BEFORE WALKER, C.J., DAN LEE AND GRIFFIN, JJ.
GRIFFIN, JUSTICE, FOR THE COURT:
This is an appeal of a suit for personal injuries from the Circuit Court of Jackson County. There was a verdict for the defendant, whereupon the plaintiff filed his motion for a new trial or, in the alternative," for a judgment in favor of the plaintiff notwithstanding the verdict of the jury ". The judgment was entered on the 25th day of January, 1984. The plaintiff's motion was filed in the office of the circuit clerk on February 6, 1984.
The court sustained the motion, first by an order dated March 2, 1984, wherein it was stated that the plaintiff" is hereby granted a new trial on the issues of damages only ". This order was amended by an order nunc pro tunc on March 8, 1984, wherein it was stated that the plaintiff" is hereby granted a judgment notwithstanding the verdict in his favor, and a new trial on the issue of damages only ". It is apparent that the judge expected his order to be appealed; in fact, he so stated in the record. So that there would be no misunderstanding as to his wishes in this matter, he entered still another order nunc pro tunc on March 23, 1984, wherein it is stated the plaintiff" is hereby, granted a judgment notwithstanding the verdict in his favor, and unless reversed or vacated a new trial on the issue of damages only ". The order further stated that it was for the purpose of assuring an appeal to this Court, under Rule 50 Miss.R.Civ.P.
The appellant, defendant below, assigns two errors: first, that the motion for a new trial or, alternatively, for a judgment notwithstanding the verdict was not" timely served ", and that the questions of negligence and proximate
Also to be considered on this appeal is the appellee's motion to dismiss the defendant's appeal because of this Court's lack of jurisdiction, asserting that the lower court has not presented any appealable order.
First we address the filing or serving of the plaintiff's motion. Factually, the 10-day period for serving the motion, according to Rule 59, expired on February 4, 1984, except that Rule 6 (a) does not require the counting of Saturday and Sunday. February 4th was a Saturday; therefore, February 6th was the last day.
The motion was filed in the office of the clerk on that date; however, according to the postmark, it was not mailed to the defendant until February 7th and received on February 8th.
Plaintiff's counsel testified that he did in fact mail the same on February 6th, and apparently the lower court so found and proceeded to hear his motion. We should not disturb the lower court's finding of fact and ruling thereon.
Next we consider the appellee's motion to dismiss for lack of jurisdiction. Rule 50 (c) expressly provides for the conditional grant of a new trial when a judgment notwithstanding the verdict has been entered. The comment under Rule 50 applicable where both motions have been granted is as follows:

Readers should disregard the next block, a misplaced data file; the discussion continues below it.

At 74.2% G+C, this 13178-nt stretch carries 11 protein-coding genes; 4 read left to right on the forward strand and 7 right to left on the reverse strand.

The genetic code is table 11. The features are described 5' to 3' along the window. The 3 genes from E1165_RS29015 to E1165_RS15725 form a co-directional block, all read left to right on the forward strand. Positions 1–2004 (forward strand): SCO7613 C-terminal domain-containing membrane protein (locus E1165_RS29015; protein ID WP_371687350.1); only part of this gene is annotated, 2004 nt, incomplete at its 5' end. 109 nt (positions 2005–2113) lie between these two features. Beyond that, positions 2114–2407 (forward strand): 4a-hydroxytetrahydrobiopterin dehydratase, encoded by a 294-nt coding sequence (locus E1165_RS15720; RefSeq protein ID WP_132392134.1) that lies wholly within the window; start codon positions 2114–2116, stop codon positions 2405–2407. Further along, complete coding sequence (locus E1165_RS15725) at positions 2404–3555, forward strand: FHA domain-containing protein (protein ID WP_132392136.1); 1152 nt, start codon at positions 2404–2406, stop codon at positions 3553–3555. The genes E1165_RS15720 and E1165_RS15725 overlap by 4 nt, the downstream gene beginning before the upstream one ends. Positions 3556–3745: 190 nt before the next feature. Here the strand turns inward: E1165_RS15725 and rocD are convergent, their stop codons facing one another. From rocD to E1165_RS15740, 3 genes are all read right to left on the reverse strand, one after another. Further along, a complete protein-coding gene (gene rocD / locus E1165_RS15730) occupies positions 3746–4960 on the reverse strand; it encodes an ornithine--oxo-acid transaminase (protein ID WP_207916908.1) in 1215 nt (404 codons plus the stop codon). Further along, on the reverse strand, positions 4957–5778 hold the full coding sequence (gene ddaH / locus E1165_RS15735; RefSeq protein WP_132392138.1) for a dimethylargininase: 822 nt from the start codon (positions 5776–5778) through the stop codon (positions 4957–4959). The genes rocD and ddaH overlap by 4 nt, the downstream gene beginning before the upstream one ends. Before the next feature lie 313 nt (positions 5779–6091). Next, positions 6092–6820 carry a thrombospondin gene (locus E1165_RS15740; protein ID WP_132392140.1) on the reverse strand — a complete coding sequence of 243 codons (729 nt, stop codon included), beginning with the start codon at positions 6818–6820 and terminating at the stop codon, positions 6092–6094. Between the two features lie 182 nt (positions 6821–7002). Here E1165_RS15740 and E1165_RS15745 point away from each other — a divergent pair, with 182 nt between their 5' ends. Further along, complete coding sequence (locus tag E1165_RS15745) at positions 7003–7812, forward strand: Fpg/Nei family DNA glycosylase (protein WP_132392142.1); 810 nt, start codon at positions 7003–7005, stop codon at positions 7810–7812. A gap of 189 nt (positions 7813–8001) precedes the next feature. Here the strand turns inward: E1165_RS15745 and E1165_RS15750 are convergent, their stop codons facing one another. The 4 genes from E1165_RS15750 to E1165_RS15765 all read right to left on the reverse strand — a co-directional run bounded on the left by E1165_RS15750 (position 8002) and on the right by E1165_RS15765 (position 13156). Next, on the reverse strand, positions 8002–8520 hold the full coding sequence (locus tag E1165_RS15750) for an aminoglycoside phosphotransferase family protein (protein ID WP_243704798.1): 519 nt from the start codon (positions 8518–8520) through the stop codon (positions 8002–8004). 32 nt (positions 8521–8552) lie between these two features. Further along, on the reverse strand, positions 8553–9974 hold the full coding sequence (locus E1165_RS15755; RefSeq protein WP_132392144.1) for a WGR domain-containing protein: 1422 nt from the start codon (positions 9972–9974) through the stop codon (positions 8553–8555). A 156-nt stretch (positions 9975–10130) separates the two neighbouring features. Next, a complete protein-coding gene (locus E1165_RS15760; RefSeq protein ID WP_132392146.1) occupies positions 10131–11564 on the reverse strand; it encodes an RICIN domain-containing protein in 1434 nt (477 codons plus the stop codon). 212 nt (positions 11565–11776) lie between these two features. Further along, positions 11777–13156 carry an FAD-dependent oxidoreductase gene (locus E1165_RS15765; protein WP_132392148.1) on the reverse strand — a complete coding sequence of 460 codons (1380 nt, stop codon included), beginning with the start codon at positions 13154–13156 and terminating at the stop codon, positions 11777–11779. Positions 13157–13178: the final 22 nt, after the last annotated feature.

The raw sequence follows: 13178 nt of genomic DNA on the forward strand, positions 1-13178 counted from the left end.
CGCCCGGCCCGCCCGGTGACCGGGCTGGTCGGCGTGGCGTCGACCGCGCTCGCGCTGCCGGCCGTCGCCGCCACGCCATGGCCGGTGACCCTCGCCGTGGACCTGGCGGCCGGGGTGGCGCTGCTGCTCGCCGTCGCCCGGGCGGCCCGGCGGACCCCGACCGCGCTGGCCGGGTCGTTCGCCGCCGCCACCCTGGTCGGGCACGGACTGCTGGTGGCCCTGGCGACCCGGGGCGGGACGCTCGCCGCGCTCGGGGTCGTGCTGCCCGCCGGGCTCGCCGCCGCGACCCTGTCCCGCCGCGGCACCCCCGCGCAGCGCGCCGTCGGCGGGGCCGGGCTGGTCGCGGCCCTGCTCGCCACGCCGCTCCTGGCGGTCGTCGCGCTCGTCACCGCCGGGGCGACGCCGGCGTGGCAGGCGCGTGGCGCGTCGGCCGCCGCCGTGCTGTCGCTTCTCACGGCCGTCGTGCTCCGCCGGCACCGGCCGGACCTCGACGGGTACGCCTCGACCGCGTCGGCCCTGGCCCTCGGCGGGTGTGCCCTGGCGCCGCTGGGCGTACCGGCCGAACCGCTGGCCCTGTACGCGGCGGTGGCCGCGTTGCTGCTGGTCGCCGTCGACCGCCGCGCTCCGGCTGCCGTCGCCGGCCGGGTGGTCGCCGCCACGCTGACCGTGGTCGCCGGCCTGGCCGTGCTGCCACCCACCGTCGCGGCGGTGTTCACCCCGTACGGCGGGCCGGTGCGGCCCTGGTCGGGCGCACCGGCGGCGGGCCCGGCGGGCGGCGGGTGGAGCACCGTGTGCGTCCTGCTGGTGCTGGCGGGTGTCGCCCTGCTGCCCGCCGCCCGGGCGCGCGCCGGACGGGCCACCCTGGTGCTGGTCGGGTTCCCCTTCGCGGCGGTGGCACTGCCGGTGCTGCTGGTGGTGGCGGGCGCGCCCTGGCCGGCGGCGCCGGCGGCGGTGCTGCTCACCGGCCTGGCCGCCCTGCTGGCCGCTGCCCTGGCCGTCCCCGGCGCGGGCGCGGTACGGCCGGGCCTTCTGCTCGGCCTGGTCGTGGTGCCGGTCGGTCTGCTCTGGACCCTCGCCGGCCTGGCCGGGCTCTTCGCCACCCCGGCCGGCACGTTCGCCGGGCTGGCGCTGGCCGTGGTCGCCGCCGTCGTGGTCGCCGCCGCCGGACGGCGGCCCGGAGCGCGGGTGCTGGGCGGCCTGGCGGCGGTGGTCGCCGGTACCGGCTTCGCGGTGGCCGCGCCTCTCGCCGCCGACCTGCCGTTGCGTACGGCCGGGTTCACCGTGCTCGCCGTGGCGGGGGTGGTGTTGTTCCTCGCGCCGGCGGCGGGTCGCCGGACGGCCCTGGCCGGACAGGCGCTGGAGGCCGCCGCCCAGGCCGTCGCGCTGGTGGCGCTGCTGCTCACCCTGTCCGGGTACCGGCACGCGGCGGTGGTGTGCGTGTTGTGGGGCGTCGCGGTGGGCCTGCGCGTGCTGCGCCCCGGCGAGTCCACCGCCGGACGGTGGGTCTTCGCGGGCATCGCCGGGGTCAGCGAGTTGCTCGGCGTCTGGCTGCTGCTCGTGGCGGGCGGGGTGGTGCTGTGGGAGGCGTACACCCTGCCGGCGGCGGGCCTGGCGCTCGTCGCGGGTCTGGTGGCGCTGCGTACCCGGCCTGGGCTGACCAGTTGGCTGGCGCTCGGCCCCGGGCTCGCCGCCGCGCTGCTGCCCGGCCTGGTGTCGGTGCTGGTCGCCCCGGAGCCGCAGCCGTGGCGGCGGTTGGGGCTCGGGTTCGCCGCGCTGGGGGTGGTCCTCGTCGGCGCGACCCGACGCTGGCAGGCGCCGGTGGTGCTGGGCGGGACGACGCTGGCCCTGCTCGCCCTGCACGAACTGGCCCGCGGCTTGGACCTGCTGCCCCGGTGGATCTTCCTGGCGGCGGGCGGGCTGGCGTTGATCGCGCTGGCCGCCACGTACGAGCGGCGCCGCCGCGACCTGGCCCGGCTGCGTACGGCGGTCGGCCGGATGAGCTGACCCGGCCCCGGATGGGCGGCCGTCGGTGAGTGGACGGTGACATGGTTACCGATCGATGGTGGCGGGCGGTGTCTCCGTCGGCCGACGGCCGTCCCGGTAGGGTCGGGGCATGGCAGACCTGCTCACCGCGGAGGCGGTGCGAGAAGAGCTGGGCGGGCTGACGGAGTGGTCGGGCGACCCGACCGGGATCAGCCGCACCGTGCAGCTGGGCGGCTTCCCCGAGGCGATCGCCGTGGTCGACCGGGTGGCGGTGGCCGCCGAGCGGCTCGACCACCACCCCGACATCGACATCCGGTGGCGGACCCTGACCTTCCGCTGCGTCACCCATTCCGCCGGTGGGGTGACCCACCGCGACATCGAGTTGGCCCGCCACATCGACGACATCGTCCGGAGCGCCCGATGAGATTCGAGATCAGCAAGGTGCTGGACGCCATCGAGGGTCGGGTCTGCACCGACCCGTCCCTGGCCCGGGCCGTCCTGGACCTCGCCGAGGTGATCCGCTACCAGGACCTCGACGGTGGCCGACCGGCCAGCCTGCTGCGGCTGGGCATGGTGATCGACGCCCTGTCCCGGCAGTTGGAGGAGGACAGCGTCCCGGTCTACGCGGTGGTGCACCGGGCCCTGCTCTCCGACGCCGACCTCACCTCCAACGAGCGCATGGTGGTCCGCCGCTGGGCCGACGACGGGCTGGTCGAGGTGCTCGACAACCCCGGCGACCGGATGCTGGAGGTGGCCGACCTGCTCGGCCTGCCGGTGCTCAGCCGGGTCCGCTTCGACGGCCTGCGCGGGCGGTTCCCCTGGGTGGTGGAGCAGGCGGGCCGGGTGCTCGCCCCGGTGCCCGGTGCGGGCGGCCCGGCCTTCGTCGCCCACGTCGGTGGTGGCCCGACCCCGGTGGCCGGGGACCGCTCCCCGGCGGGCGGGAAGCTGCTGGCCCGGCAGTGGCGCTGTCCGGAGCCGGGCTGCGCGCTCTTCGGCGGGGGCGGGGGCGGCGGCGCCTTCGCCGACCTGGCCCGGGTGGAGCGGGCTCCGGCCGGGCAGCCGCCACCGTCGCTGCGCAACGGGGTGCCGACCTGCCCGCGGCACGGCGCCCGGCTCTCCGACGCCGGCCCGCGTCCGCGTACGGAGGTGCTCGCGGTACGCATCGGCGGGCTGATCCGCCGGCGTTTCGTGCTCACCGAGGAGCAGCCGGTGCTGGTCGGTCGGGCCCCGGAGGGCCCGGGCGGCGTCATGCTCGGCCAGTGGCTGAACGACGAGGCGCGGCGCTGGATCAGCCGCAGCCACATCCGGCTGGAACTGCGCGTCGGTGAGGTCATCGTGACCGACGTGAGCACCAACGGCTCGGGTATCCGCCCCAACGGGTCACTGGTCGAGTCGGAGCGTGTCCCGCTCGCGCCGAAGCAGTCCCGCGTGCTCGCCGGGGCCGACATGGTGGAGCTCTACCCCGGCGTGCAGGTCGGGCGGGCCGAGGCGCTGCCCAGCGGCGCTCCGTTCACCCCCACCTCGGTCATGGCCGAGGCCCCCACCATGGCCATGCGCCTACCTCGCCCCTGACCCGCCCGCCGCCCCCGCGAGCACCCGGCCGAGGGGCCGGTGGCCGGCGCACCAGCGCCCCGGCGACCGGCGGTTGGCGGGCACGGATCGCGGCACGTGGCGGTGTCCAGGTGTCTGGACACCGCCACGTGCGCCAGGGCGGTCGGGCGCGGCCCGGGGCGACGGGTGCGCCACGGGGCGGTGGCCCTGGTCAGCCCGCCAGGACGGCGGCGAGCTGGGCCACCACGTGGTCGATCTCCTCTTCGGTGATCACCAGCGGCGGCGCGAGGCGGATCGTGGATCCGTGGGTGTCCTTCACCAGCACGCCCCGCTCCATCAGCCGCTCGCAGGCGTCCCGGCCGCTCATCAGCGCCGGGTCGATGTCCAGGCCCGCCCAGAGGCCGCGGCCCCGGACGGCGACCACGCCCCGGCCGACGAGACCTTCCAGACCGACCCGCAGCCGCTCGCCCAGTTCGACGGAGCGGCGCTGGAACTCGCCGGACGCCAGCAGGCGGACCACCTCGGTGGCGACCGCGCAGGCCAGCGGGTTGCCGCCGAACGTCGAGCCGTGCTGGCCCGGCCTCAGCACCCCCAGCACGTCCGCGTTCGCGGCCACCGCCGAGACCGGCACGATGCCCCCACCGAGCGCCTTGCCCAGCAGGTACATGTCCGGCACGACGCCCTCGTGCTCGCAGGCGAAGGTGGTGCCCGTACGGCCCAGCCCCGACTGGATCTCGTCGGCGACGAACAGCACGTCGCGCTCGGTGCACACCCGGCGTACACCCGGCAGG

3. The trial court may grant both motions. If it does so the grant of a new trial is conditional only and becomes effective only if the grant of judgment (JNOV) is reversed. The conditional grant of the new trial does not affect the finality of the judgment (JNOV) and appeal can be taken from the grant of judgment. In opposing the motion for judgment the party for whom the verdict was returned is entitled to urge that errors were committed during the trial that at least entitled him to a new trial rather than to any entry of judgment against him. He may move for a new trial within ten days after entry of the judgment notwithstanding the verdict and, whether he has moved for a new trial or not, may argue on appeal that he is entitled to a new trial.
If the appellate court affirms the grant of judgment the case is ended. If it reverses the grant of judgment the new trial must proceed, in accordance with the conditional order by the trial court," unless the appellate court has otherwise ordered. "
We hold that Rule 50 (c) expressly provides for an appeal where a judgment notwithstanding the verdict has been entered and a new trial conditionally granted. Johnson v. City of Pass Christian, 475 So.2d 428 at 431-32 (Miss. 1985) and Larkin v. Perry, 427 So.2d 138, 139 (Miss. 1983).
Now to the merits of this appeal: After reviewing the evidence, and particularly in light of the fact that the appellee was heavily intoxicated at the time he was struck by appellant's automobile, we are of the opinion that the judgment notwithstanding the verdict should not have been granted. In Paymaster Oil Mill Co. v. Mitchell, 319 So.2d 652 (Miss. 1975), the rule applied to directed verdicts, peremptory instructions, judgments notwithstanding the verdicts and the granting of new trials was clearly delineated and review of this case and those that follow, especially Stubblefield v. Jesco, 464 So.2d 47 (Miss. 1984), reveals that an entirely different burden applies to the granting of new trials than to ...